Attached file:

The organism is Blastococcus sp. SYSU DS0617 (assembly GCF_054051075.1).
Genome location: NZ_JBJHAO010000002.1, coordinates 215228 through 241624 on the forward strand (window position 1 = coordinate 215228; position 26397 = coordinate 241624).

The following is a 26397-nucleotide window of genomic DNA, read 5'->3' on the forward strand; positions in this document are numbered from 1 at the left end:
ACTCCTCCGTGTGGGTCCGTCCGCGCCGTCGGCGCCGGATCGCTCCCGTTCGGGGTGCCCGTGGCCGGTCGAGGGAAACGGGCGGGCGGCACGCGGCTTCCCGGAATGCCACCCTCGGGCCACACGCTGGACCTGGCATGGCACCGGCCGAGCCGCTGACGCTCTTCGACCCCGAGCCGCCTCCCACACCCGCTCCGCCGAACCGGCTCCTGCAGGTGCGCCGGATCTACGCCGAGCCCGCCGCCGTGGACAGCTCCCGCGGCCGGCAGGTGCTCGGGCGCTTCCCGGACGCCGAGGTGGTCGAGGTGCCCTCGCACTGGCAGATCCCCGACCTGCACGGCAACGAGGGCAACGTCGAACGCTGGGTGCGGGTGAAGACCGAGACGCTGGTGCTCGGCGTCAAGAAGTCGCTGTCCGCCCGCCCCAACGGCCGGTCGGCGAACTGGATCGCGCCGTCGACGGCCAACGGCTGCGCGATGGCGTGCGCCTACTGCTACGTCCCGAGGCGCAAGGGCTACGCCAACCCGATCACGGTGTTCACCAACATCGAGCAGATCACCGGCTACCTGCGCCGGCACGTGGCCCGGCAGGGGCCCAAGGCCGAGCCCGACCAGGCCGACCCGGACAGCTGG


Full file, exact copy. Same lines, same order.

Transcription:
The organism is Blastococcus sp. SYSU DS0617 (assembly GCF_054051075.1).
Genome location: NZ_JBJHAO010000002.1, coordinates 215228 through 241624 on the forward strand (window position 1 = coordinate 215228; position 26397 = coordinate 241624).

The following is a 26397-nucleotide window of genomic DNA, read 5'->3' on the forward strand; positions in this document are numbered from 1 at the left end:
ACTCCTCCGTGTGGGTCCGTCCGCGCCGTCGGCGCCGGATCGCTCCCGTTCGGGGTGCCCGTGGCCGGTCGAGGGAAACGGGCGGGCGGCACGCGGCTTCCCGGAATGCCACCCTCGGGCCACACGCTGGACCTGGCATGGCACCGGCCGAGCCGCTGACGCTCTTCGACCCCGAGCCGCCTCCCACACCCGCTCCGCCGAACCGGCTCCTGCAGGTGCGCCGGATCTACGCCGAGCCCGCCGCCGTGGACAGCTCCCGCGGCCGGCAGGTGCTCGGGCGCTTCCCGGACGCCGAGGTGGTCGAGGTGCCCTCGCACTGGCAGATCCCCGACCTGCACGGCAACGAGGGCAACGTCGAACGCTGGGTGCGGGTGAAGACCGAGACGCTGGTGCTCGGCGTCAAGAAGTCGCTGTCCGCCCGCCCCAACGGCCGGTCGGCGAACTGGATCGCGCCGTCGACGGCCAACGGCTGCGCGATGGCGTGCGCCTACTGCTACGTCCCGAGGCGCAAGGGCTACGCCAACCCGATCACGGTGTTCACCAACATCGAGCAGATCACCGGCTACCTGCGCCGGCACGTGGCCCGGCAGGGGCCCAAGGCCGAGCCCGACCAGGCCGACCCGGACAGCTGG